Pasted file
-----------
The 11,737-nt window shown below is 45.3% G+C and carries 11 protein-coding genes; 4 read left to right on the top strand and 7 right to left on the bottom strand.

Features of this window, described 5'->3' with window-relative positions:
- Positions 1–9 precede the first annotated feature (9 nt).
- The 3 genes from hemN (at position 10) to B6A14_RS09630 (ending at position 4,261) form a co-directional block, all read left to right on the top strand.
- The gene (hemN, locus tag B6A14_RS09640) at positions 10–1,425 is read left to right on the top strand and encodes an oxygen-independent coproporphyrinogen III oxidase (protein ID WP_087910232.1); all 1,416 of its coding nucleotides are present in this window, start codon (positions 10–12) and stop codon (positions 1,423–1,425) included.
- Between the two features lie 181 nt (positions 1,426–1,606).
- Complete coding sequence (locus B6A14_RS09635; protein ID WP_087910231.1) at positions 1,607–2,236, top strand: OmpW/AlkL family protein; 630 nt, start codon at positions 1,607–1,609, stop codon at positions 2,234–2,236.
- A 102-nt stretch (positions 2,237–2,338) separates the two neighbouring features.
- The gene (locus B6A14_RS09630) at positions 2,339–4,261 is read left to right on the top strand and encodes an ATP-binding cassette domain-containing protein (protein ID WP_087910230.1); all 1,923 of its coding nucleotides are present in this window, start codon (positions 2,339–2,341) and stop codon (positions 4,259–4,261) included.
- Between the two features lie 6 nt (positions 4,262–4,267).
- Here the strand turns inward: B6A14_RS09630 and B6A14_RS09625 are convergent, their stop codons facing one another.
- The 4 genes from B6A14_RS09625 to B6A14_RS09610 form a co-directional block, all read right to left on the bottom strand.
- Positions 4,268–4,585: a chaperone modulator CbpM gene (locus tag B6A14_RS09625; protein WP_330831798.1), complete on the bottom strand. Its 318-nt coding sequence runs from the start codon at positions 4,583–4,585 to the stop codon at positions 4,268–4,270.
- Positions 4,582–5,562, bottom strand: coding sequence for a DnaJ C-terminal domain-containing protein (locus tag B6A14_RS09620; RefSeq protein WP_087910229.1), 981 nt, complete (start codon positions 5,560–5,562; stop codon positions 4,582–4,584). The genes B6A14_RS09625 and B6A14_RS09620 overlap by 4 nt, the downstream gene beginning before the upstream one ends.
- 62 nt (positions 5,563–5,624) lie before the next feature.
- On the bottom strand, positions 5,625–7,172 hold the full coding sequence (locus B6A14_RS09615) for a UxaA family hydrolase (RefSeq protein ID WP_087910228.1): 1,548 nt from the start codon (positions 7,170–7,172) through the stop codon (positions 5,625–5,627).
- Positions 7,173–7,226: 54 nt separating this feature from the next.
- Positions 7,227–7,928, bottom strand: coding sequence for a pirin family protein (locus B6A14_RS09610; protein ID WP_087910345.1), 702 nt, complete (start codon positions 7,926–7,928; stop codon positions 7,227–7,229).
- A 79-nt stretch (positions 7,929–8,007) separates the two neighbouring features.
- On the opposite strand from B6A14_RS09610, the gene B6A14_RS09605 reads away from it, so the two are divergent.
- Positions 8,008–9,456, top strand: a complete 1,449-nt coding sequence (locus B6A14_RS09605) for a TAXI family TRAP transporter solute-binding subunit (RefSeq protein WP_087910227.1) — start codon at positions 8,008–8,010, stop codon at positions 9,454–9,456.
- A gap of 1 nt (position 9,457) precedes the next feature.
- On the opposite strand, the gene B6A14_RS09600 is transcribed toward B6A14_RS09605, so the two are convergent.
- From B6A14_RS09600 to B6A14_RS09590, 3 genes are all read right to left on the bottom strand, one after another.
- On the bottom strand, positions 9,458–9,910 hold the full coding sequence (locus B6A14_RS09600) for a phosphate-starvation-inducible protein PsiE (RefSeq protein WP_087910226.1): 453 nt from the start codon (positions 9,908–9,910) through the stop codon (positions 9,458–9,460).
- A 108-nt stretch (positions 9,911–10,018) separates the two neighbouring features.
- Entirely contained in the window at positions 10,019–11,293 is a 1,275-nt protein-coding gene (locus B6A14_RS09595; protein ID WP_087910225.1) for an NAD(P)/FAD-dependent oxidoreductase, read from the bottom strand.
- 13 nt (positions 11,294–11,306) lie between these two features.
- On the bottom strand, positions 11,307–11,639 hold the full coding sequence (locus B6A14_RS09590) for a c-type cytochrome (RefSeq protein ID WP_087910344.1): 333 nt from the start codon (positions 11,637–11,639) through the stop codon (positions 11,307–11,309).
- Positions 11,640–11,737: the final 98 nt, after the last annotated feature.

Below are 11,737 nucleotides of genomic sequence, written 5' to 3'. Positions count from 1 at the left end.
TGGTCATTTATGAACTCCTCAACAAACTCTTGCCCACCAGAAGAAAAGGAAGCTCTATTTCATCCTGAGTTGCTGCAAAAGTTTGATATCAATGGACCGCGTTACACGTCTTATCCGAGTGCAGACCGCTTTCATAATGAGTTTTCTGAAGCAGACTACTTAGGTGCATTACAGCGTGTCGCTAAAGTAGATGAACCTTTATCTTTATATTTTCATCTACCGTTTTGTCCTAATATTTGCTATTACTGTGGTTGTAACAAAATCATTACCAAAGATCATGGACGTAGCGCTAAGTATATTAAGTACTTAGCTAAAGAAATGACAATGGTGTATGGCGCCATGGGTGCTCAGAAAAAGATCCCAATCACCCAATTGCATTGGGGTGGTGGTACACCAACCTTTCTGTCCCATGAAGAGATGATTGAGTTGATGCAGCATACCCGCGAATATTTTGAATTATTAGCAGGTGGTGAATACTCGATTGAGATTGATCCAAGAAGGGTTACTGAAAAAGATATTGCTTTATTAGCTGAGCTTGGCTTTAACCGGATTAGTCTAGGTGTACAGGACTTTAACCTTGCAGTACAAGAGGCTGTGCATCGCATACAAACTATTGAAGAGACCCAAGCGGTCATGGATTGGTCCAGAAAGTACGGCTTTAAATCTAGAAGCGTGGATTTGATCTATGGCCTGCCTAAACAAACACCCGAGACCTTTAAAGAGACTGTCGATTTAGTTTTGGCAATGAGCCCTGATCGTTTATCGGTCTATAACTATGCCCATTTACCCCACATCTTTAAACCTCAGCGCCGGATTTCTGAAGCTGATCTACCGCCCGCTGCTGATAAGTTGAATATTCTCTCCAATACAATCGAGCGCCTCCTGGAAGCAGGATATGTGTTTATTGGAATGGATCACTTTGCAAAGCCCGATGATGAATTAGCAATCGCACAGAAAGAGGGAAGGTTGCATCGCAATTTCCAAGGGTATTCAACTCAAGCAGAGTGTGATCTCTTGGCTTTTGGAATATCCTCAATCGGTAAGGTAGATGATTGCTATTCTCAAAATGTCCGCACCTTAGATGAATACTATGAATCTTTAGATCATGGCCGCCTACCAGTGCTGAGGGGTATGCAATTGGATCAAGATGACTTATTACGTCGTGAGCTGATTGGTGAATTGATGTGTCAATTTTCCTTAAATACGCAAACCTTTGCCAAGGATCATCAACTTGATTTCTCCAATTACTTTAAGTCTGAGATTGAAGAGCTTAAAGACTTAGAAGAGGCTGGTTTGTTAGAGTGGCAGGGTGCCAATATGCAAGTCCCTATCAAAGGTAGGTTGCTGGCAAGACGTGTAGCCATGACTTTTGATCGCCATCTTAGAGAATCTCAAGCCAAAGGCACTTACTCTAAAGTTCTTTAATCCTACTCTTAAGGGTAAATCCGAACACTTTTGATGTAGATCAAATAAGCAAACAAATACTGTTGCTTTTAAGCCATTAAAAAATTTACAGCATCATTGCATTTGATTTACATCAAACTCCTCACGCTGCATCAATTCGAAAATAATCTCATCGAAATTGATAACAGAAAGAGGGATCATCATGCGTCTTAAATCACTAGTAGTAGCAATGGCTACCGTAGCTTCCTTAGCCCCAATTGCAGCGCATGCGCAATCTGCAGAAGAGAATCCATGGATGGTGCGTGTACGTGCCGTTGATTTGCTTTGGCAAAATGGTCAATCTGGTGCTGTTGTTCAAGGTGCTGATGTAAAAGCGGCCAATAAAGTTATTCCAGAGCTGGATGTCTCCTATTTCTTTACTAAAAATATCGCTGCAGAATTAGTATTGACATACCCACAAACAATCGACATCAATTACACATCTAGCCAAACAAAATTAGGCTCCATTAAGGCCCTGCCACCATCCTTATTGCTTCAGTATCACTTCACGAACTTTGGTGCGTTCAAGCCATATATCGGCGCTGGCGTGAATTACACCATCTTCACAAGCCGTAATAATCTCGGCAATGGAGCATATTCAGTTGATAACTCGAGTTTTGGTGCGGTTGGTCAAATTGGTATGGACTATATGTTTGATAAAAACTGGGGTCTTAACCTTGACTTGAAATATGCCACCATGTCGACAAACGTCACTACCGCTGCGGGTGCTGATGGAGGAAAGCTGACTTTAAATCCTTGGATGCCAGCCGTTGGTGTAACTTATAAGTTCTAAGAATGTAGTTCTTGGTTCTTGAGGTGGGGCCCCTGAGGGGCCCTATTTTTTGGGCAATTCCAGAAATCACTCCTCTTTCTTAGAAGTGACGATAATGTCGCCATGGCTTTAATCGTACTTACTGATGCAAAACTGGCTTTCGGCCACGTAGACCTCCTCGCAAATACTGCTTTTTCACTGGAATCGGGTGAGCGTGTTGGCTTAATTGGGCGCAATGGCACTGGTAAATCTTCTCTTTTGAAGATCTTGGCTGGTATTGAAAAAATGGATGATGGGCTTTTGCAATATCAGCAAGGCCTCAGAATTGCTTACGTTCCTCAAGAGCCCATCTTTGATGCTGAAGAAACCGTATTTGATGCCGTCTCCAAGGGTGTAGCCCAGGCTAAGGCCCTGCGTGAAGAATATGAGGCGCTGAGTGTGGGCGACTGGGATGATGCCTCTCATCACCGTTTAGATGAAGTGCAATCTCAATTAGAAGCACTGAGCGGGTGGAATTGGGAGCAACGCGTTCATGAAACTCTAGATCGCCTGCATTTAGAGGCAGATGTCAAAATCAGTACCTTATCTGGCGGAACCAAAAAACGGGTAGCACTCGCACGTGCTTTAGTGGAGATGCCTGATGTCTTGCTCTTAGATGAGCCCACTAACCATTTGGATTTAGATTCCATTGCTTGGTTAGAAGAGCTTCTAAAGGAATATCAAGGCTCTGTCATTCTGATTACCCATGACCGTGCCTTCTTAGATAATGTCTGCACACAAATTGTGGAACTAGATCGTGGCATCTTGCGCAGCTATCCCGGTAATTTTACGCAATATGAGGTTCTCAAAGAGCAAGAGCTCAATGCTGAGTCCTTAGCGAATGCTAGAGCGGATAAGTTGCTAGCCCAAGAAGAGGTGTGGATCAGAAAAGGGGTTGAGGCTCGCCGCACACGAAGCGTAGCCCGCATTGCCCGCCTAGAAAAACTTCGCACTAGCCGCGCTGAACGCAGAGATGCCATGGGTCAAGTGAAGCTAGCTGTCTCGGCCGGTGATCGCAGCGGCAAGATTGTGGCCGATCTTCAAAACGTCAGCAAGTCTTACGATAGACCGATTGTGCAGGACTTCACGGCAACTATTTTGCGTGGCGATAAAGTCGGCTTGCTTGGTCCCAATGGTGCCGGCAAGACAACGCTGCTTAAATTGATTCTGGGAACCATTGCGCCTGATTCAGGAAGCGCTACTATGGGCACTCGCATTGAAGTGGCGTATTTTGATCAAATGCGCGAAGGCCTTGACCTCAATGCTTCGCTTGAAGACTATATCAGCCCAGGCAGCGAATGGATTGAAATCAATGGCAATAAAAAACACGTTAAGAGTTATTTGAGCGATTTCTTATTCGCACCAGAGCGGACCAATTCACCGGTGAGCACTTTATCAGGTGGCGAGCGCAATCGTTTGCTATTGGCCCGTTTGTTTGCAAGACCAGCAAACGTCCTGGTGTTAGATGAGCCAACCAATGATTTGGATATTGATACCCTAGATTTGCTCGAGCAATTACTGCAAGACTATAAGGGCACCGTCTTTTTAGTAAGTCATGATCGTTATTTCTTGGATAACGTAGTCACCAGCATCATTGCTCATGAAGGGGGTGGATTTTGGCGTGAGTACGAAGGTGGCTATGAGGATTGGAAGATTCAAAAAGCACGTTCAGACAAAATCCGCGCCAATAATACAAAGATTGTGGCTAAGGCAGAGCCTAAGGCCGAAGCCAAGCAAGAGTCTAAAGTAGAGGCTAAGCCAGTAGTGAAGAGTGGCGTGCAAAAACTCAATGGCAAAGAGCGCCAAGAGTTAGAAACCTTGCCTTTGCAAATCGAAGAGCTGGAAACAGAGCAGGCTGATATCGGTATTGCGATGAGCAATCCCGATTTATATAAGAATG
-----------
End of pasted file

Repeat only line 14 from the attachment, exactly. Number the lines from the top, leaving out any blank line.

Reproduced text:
- Positions 4,582–5,562, bottom strand: coding sequence for a DnaJ C-terminal domain-containing protein (locus tag B6A14_RS09620; RefSeq protein WP_087910229.1), 981 nt, complete (start codon positions 5,560–5,562; stop codon positions 4,582–4,584). The genes B6A14_RS09625 and B6A14_RS09620 overlap by 4 nt, the downstream gene beginning before the upstream one ends.